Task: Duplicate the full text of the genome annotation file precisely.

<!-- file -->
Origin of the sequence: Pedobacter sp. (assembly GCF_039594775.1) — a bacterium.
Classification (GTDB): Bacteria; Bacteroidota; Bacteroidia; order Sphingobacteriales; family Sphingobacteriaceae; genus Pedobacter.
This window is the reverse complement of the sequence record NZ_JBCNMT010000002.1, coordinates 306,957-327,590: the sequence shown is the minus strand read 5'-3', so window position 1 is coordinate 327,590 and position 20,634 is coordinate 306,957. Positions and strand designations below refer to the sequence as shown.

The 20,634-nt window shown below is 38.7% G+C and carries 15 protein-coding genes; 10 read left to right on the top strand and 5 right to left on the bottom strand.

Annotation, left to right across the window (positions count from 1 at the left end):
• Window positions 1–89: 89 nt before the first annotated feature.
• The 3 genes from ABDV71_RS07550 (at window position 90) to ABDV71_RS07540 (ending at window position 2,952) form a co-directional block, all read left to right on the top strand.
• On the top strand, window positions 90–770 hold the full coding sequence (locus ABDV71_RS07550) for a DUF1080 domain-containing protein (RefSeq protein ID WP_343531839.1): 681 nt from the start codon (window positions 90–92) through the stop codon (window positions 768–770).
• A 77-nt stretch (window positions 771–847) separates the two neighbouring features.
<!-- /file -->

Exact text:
Origin of the sequence: Pedobacter sp. (assembly GCF_039594775.1) — a bacterium.
Classification (GTDB): Bacteria; Bacteroidota; Bacteroidia; order Sphingobacteriales; family Sphingobacteriaceae; genus Pedobacter.
This window is the reverse complement of the sequence record NZ_JBCNMT010000002.1, coordinates 306,957-327,590: the sequence shown is the minus strand read 5'-3', so window position 1 is coordinate 327,590 and position 20,634 is coordinate 306,957. Positions and strand designations below refer to the sequence as shown.

The 20,634-nt window shown below is 38.7% G+C and carries 15 protein-coding genes; 10 read left to right on the top strand and 5 right to left on the bottom strand.

Annotation, left to right across the window (positions count from 1 at the left end):
• Window positions 1–89: 89 nt before the first annotated feature.
• The 3 genes from ABDV71_RS07550 (at window position 90) to ABDV71_RS07540 (ending at window position 2,952) form a co-directional block, all read left to right on the top strand.
• On the top strand, window positions 90–770 hold the full coding sequence (locus ABDV71_RS07550) for a DUF1080 domain-containing protein (RefSeq protein ID WP_343531839.1): 681 nt from the start codon (window positions 90–92) through the stop codon (window positions 768–770).
• A 77-nt stretch (window positions 771–847) separates the two neighbouring features.